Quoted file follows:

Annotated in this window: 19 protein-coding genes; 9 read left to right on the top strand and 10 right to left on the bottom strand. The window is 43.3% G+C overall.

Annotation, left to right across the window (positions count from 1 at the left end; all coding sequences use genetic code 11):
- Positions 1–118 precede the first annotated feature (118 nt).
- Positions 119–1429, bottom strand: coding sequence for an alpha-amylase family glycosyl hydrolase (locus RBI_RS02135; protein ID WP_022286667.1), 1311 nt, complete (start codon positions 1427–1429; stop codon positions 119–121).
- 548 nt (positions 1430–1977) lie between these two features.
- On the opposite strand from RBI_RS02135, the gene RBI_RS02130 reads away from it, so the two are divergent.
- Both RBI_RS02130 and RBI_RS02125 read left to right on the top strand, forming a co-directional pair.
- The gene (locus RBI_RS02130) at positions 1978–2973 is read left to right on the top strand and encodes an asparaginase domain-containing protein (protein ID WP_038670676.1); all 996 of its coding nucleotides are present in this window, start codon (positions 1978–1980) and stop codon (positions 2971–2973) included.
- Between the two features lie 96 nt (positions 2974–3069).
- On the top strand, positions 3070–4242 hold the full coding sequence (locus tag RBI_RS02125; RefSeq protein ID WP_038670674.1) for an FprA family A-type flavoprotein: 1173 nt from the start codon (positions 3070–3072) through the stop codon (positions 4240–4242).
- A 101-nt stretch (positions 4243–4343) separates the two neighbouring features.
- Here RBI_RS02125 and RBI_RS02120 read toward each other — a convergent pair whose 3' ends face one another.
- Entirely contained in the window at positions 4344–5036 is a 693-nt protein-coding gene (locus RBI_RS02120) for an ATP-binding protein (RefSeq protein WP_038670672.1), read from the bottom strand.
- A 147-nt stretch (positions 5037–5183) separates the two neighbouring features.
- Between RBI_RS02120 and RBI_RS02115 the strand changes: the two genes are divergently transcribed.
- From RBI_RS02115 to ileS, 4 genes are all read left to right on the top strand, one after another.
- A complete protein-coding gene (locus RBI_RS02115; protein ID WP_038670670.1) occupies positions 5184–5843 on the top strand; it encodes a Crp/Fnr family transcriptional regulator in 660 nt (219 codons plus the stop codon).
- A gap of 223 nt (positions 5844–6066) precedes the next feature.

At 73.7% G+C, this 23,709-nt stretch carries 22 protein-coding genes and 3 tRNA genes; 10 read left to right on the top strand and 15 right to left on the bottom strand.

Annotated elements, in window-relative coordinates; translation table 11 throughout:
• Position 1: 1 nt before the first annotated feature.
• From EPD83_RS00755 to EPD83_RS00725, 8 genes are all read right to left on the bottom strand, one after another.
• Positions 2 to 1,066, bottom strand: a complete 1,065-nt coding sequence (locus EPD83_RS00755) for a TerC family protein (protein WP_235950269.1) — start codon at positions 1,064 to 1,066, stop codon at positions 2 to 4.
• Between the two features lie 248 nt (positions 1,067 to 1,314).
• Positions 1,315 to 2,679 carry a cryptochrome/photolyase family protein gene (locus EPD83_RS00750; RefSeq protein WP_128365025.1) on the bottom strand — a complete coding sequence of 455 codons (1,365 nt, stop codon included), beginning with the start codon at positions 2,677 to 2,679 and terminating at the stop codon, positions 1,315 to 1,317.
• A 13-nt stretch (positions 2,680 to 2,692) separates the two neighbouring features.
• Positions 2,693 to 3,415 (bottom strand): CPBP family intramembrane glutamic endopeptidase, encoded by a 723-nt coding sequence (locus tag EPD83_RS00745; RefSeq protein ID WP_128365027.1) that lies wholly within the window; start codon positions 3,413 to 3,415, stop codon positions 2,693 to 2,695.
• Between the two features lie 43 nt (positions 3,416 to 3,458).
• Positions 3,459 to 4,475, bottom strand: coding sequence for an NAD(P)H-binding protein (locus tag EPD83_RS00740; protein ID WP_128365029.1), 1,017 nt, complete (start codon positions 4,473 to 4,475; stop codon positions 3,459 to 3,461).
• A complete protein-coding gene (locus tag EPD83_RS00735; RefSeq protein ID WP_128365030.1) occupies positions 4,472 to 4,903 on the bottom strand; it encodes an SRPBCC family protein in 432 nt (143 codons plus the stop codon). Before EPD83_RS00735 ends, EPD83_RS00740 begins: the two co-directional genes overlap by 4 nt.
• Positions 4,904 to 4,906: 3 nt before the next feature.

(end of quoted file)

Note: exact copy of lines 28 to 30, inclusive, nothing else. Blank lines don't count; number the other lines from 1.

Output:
• Between the two features lie 43 nt (positions 3,416 to 3,458).
• Positions 3,459 to 4,475, bottom strand: coding sequence for an NAD(P)H-binding protein (locus tag EPD83_RS00740; protein ID WP_128365029.1), 1,017 nt, complete (start codon positions 4,473 to 4,475; stop codon positions 3,459 to 3,461).
• A complete protein-coding gene (locus tag EPD83_RS00735; RefSeq protein ID WP_128365030.1) occupies positions 4,472 to 4,903 on the bottom strand; it encodes an SRPBCC family protein in 432 nt (143 codons plus the stop codon). Before EPD83_RS00735 ends, EPD83_RS00740 begins: the two co-directional genes overlap by 4 nt.